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Understanding Indira Gandhi Beyond the Emergency

Eminent citizens including filmmaker Mahesh Bhatt get together to pay their tributes to the late Indira Gandhi.

Updated
India
2 min read
Panelists at the event to celebrate the birth centenary of Indira Gandhi.
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Prominent citizens, politicians and journalists came together on Saturday in Mumbai to celebrate the birth centenary year of Indira Gandhi. The event titled People’s Tribute to Indira had filmmaker Mahesh Bhatt, Rajya Sabha MP Jairam Ramesh, former Governor Ram Pradhan and senior journalist Kumar Ketkar in attendance.

This tribute to India’s third Prime Minister included highlighting her contributions such as the Bank Nationalisation in 1969, the creation of Bangladesh in 1971 and India’s achievements in the fields of science and technology.

Mahesh Bhatt speaking at <i>People’s Tribute to Indira.</i>
Mahesh Bhatt speaking at People’s Tribute to Indira.
(Photo: The Quint)
Speaking on the occasion, filmmaker Mahesh Bhatt read out a few pages from Pupul Jayakar’s biography of J Krishnamurti that has passages on Indira Gandhi, and recalled how he got an entirely new perspective about the late Congress leader through the book.

Both senior Congress leader Jairam Ramesh and journalist Kumar Ketkar spoke to The Quint about the need to view and perceive Indira Gandhi’s personality beyond the Emergency.

Jairam Ramesh speaks at the event as Kumar Ketkar looks on.
Jairam Ramesh speaks at the event as Kumar Ketkar looks on.
(Photo: The Quint)
“The Emergency is a very controversial decision and I feel personally it was an error of judgement. But having said that in January 1977, Indira Gandhi lifted the Emergency partially, called for elections and lost the elections and Emergency was lifted. The Emergency remains a part of our political history. Unfortunately, what the Emergency did in some ways was to give democratic credentials to people who are fundamentally anti-democratic and when today’s Prime Minister and today’s Finance Minister and the RSS claim to be champions of democracy, it is I think laughable.”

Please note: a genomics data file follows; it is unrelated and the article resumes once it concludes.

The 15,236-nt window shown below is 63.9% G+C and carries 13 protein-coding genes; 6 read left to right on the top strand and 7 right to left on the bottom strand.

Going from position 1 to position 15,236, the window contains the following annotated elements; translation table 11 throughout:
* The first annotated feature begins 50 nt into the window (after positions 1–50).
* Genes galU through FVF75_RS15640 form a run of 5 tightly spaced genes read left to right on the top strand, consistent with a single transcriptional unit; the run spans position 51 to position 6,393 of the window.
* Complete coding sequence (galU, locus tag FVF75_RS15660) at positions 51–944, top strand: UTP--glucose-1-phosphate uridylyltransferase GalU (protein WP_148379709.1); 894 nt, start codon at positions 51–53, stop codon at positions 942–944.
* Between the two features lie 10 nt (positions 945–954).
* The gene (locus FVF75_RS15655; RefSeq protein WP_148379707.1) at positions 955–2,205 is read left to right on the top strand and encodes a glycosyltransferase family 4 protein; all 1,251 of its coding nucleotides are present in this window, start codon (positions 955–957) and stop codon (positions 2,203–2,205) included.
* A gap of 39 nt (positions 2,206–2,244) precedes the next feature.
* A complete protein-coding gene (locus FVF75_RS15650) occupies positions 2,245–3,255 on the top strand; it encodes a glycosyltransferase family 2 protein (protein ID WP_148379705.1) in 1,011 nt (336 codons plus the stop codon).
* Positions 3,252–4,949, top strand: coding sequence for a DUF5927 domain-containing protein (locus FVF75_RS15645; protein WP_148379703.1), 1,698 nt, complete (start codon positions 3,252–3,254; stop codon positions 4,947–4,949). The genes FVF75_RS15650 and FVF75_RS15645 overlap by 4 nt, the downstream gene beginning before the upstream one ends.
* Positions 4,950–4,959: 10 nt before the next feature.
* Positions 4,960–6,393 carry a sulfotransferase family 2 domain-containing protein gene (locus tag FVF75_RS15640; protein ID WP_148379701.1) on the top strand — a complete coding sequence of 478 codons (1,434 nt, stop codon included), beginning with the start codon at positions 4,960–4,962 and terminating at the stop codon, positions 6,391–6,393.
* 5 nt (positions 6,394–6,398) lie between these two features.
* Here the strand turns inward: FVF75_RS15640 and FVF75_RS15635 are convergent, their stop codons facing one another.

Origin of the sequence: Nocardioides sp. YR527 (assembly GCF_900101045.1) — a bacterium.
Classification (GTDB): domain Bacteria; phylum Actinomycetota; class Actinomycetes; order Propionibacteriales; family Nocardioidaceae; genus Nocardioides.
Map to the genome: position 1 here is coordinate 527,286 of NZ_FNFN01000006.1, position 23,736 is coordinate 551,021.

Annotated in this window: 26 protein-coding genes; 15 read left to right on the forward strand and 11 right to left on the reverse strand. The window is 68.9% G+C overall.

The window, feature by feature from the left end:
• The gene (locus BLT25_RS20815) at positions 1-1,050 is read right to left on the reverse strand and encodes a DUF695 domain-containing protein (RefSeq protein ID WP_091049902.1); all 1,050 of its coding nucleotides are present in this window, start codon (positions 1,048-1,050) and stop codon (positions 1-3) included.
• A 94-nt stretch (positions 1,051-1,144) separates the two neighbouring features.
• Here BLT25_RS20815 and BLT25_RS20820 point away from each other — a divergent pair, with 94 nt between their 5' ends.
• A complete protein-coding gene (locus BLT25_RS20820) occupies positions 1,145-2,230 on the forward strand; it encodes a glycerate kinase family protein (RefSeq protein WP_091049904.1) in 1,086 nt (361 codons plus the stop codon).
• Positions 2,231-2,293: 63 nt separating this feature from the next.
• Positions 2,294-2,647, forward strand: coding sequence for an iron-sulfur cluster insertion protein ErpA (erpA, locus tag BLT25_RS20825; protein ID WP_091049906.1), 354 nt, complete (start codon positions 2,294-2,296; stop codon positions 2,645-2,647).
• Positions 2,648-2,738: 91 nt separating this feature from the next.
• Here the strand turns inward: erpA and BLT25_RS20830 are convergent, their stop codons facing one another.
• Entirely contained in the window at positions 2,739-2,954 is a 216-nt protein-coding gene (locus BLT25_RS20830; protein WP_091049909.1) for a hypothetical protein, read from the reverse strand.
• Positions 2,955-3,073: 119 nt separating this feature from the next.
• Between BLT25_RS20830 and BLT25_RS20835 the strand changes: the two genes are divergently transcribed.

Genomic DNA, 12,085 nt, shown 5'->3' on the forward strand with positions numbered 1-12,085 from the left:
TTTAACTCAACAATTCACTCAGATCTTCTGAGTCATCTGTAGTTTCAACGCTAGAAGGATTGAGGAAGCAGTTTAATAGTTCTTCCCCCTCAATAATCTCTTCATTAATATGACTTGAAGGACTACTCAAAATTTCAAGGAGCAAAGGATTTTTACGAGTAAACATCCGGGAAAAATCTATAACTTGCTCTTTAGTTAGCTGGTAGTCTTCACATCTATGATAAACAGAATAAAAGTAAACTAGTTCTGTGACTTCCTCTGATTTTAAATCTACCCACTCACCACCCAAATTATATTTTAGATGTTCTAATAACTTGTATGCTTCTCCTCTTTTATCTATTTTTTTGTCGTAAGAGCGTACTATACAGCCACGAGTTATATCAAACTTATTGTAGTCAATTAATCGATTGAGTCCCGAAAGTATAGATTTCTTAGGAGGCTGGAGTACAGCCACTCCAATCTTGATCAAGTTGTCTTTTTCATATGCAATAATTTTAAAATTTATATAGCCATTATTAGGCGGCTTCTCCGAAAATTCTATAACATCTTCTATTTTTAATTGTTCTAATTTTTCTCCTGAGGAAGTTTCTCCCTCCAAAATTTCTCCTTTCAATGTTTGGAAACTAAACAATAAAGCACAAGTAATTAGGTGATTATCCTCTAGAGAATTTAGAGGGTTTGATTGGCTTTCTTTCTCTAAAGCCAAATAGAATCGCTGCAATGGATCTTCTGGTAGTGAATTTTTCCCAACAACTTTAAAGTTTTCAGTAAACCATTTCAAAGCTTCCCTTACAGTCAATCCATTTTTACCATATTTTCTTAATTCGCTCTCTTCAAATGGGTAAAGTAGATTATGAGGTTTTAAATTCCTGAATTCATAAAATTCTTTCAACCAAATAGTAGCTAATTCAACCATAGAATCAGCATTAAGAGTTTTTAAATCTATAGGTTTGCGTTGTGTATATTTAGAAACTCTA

Jairam Ramesh, Rajya Sabha MP
“The only thing that has been criticised or been reassessed or assessed is the Emergency. But it is not as if she was born for Emergency or she wanted to declare Emergency ever since she became Prime Minister. She became Prime Minister in 1966 and the Emergency came in 1975, but the tendency in the political commentator class is to only highlight Emergency and not to highlight what happened between 1966 and 1975 and again between 1977 and 1979 when Janata Party ruled and between 1980 to 1984 till she was killed.”
Kumar Ketkar, Senior Journalist

Former governor and bureaucrat Ram Pradhan, who worked with both Jawaharlal Nehru and Indira Gandhi spoke about the importance and influence of Nehruvian values on him and his generation and its importance today.

(This story was first published on 4 November 2017. It has been republished from The Quint’s archives to mark the death anniversary of Indira Gandhi)

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